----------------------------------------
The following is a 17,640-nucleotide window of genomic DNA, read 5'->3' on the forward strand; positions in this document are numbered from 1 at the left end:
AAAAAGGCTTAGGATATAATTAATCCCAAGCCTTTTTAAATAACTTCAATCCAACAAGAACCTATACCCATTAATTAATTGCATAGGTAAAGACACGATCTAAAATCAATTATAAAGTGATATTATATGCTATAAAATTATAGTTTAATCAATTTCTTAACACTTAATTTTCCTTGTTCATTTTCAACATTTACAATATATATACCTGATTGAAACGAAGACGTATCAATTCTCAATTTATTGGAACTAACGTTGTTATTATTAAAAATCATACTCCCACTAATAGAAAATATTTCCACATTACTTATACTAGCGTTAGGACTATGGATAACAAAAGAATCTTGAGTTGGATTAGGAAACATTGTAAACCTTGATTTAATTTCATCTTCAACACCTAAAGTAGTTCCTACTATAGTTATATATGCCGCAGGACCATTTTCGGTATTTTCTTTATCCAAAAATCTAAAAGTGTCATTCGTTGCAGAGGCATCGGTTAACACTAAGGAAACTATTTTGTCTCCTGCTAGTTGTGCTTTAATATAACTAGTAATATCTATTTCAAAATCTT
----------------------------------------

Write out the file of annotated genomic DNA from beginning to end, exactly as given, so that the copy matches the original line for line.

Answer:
The following is a 17,640-nucleotide window of genomic DNA, read 5'->3' on the forward strand; positions in this document are numbered from 1 at the left end:
AAAAAGGCTTAGGATATAATTAATCCCAAGCCTTTTTAAATAACTTCAATCCAACAAGAACCTATACCCATTAATTAATTGCATAGGTAAAGACACGATCTAAAATCAATTATAAAGTGATATTATATGCTATAAAATTATAGTTTAATCAATTTCTTAACACTTAATTTTCCTTGTTCATTTTCAACATTTACAATATATATACCTGATTGAAACGAAGACGTATCAATTCTCAATTTATTGGAACTAACGTTGTTATTATTAAAAATCATACTCCCACTAATAGAAAATATTTCCACATTACTTATACTAGCGTTAGGACTATGGATAACAAAAGAATCTTGAGTTGGATTAGGAAACATTGTAAACCTTGATTTAATTTCATCTTCAACACCTAAAGTAGTTCCTACTATAGTTATATATGCCGCAGGACCATTTTCGGTATTTTCTTTATCCAAAAATCTAAAAGTGTCATTCGTTGCAGAGGCATCGGTTAACACTAAGGAAACTATTTTGTCTCCTGCTAGTTGTGCTTTAATATAACTAGTAATATCTATTTCAAAATCTT